Director – Nicholas Meyer, Screenplay – Nicholas Meyer & Denny Martin Flinn, Story – Lawrence Konner, Leonard Nimoy & Mark Rosenthal, Producers – Steven-Charles Jaffe & Ralph Winter, Photography – Hiro Narita, Music – Cliff Eidelman, Visual Effects – Industrial Light and Magic (Supervisor – Scott Farrar), Makeup – Ed French & Michael J. Mills, Production Design – Herman Zimmerman. Production Company – Paramount
William Shatner (Captain James T. Kirk), Leonard Nimoy (Spock), DeForest Kelley (Dr Leonard McCoy), Kim Cattrall (Lieutenant Valeris), Christopher Plummer (Chang), David Warner (Gorkon), James Doohan (Montgommery Scott), George Takei (Captain Sulu), Nichelle Nichols (Uhura), Walter Koenig (Pavel Chekov), Iman (Marta), Kurtwood Smith (Federation CIC), Rosana De Soto (Azdebur), Michael Dorn (Colonel Worf)
The Klingon Empire is disintegrating from within, having overspent on its military budget, leaving them unable to repair a depleted ozone layer. Only three months from retirement, Captain Kirk and the Enterprise crew are dispatched to negotiate a peace treaty so that the Klingons might join the Federation. Kirk, still bitter over the murder of his son by the Klingons, finds it difficult to trust his long-time enemies. As the Enterprise rendezvouses with the Klingon peace envoy, the Klingon ship is attacked and the ambassador Gorkon assassinated. All evidence points to the attack coming from The Enterprise and the Klingons arrest Kirk and Dr McCoy. In the interests of peace, The Federation allows them to be tried and convicted by the Klingons and sentenced to the harsh prison planet Rua Penthe. Meanwhile, now left in command of The Enterprise, Spock tries to find the traitor among the crew.
Star Trek (1966-9) was a dream founded on John F. Kennedy’s call to space. It was a perfect encapsulation of Kennedy’s foreign policy and the era of the American Peace Corps. Kept alive by the fans, Star Trek was revived as a series of films beginning with Star Trek – The Motion Picture (1979). However, twenty years on from the cancellation of the series, Star Trek had sadly slipped into middle-age. By the time of The Voyage Home: Star Trek IV (1986) with its picture of Spock as an anachronistic hippie described as “an LDS victim”, Star Trek had self-effacingly accepted the mantle of a dropout from the Berkeley/Haight-Ashbury era. By the end of Star Trek IV, the subtitle The Voyage Home was deadeningly literal. The attempt to introduce new characters – Saavik, Ilia, Decker, David Marcus – had resulted in either their deaths or trivial sidelining; the attempts to kill off a major character, to mothball The Enterprise and promote its characters, all resulted in a creeping case of cold feet. By the end of Star Trek IV, it was seventeen years after the series had been cancelled and nothing had advanced at all. As the original cast members gained creative control of the films, an indulgent playing to the fans and the old Star Trek espirit de corps had taken over to the exclusion of all else. The sad truth is that Star Trek: The Next Generation (1987-94), which had been started by Gene Roddenberry in the midst of this, and was initially perceived as the arrogant upstart, had in its five years on the air up to this point, done more in the way of telling solid science-fiction stories than anything the original Star Trek team had in nearly a decade.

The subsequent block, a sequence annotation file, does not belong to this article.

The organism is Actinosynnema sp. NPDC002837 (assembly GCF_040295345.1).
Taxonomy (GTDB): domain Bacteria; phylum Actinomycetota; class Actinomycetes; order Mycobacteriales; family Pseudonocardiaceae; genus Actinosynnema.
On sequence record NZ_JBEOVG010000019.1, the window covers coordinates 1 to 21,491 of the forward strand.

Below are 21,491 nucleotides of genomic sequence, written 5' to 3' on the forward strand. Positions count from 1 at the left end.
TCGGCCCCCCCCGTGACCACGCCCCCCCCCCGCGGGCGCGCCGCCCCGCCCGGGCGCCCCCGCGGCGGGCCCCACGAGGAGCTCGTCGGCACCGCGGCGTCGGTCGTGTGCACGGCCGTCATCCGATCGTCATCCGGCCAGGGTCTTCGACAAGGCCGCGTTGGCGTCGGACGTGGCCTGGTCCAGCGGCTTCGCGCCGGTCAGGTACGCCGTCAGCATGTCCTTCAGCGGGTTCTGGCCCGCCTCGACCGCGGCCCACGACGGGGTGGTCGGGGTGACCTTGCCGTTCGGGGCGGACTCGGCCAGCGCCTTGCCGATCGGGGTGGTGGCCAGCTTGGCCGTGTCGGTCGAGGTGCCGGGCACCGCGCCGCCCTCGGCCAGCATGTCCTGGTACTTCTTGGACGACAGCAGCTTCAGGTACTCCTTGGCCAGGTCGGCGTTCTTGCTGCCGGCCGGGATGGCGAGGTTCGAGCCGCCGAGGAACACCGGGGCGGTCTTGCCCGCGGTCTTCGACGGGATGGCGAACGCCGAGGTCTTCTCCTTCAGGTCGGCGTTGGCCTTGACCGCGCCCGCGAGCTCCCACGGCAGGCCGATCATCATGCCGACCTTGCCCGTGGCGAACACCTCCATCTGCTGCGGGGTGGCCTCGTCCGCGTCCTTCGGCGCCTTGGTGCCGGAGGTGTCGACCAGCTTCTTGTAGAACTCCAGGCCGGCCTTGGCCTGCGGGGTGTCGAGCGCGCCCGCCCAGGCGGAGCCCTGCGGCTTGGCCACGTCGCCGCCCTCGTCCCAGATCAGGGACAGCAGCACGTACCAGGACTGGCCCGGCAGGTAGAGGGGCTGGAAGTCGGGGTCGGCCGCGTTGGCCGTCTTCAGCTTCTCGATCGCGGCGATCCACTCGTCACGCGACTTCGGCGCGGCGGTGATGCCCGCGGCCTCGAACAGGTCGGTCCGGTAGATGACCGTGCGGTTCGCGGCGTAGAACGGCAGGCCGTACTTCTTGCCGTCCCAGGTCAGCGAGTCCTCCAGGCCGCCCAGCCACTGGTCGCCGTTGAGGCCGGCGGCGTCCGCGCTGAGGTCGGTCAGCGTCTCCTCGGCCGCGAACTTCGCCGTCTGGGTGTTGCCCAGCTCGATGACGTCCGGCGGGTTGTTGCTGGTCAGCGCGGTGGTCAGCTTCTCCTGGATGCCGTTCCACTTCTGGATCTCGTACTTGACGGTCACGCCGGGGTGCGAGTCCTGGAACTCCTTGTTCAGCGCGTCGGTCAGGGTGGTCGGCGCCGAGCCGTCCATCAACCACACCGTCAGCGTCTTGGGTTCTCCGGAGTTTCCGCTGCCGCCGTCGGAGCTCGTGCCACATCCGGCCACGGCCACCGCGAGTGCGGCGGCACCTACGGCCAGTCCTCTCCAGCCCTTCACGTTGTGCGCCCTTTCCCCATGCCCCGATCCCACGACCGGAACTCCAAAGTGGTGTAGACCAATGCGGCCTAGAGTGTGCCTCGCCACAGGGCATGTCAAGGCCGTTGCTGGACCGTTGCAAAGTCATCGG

Nicholas Meyer had made the last worthwhile Trek film, Star Trek II: The Wrath of Khan (1982), and returns to the captain’s chair here. After three films – Trek’s III-V – where self-indulgence, self-parody and a refusal of the lead cast/creative personnel to venture beyond a cosy conservatism had become the name of the game, it is a surprise to see a worthwhile Star Trek film again. Nicholas Meyer gives us a Star Trek film that succeeds in balancing drama, character evolution, humour that doesn’t come at the expense of the characters and a boldly going where no man … once again. Meyer recognised the fact that his characters were in their middle-age in Star Trek II – something that the team increasingly tried to ignore with laughably obviousness once they became the creative driving force. Returning to the series, Meyer welcomely adresses the issue of its’ cast’s age again. Thus at long last Sulu gets the captaincy of his own ship (at the age of 51, the point when many people are starting to look forward to retirement). The end wherein the cast are placed into long overdue retirement and the reigns handed over to the future crews of The Enterprise with each actor signing off as the end credits roll brings the twenty-five year journey to a moving end.